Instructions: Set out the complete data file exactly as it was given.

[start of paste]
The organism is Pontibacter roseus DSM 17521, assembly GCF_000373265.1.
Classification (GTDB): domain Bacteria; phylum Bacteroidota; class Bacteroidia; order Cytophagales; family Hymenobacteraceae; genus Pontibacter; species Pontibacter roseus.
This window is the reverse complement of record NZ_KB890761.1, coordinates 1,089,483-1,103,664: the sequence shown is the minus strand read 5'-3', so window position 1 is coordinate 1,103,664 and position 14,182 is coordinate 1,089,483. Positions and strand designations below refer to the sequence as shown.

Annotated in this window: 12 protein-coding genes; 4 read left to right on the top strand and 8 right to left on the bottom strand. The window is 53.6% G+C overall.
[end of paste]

The organism is Pontibacter roseus DSM 17521, assembly GCF_000373265.1.
Classification (GTDB): domain Bacteria; phylum Bacteroidota; class Bacteroidia; order Cytophagales; family Hymenobacteraceae; genus Pontibacter; species Pontibacter roseus.
This window is the reverse complement of record NZ_KB890761.1, coordinates 1,089,483-1,103,664: the sequence shown is the minus strand read 5'-3', so window position 1 is coordinate 1,103,664 and position 14,182 is coordinate 1,089,483. Positions and strand designations below refer to the sequence as shown.

Annotated in this window: 12 protein-coding genes; 4 read left to right on the top strand and 8 right to left on the bottom strand. The window is 53.6% G+C overall.